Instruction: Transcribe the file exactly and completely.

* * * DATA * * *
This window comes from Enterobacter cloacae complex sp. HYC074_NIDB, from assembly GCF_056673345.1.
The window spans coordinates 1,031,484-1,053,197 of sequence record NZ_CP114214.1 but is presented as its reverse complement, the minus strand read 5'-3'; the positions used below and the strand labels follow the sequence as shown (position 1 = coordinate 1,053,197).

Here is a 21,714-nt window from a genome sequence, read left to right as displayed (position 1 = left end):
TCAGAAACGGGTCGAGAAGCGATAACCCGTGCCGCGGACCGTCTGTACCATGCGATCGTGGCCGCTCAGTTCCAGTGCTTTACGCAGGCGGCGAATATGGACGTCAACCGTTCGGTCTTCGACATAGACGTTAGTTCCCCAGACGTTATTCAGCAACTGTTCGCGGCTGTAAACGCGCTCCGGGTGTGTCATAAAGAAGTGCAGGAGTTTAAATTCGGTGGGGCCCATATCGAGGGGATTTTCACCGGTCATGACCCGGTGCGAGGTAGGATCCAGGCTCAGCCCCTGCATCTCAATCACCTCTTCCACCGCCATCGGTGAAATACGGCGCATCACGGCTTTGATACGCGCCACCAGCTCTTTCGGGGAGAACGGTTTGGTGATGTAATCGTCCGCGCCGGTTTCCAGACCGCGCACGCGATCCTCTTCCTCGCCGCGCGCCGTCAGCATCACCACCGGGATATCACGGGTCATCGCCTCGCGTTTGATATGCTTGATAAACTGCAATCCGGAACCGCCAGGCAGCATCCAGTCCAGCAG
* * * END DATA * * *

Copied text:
This window comes from Enterobacter cloacae complex sp. HYC074_NIDB, from assembly GCF_056673345.1.
The window spans coordinates 1,031,484-1,053,197 of sequence record NZ_CP114214.1 but is presented as its reverse complement, the minus strand read 5'-3'; the positions used below and the strand labels follow the sequence as shown (position 1 = coordinate 1,053,197).

Here is a 21,714-nt window from a genome sequence, read left to right as displayed (position 1 = left end):
TCAGAAACGGGTCGAGAAGCGATAACCCGTGCCGCGGACCGTCTGTACCATGCGATCGTGGCCGCTCAGTTCCAGTGCTTTACGCAGGCGGCGAATATGGACGTCAACCGTTCGGTCTTCGACATAGACGTTAGTTCCCCAGACGTTATTCAGCAACTGTTCGCGGCTGTAAACGCGCTCCGGGTGTGTCATAAAGAAGTGCAGGAGTTTAAATTCGGTGGGGCCCATATCGAGGGGATTTTCACCGGTCATGACCCGGTGCGAGGTAGGATCCAGGCTCAGCCCCTGCATCTCAATCACCTCTTCCACCGCCATCGGTGAAATACGGCGCATCACGGCTTTGATACGCGCCACCAGCTCTTTCGGGGAGAACGGTTTGGTGATGTAATCGTCCGCGCCGGTTTCCAGACCGCGCACGCGATCCTCTTCCTCGCCGCGCGCCGTCAGCATCACCACCGGGATATCACGGGTCATCGCCTCGCGTTTGATATGCTTGATAAACTGCAATCCGGAACCGCCAGGCAGCATCCAGTCCAGCAG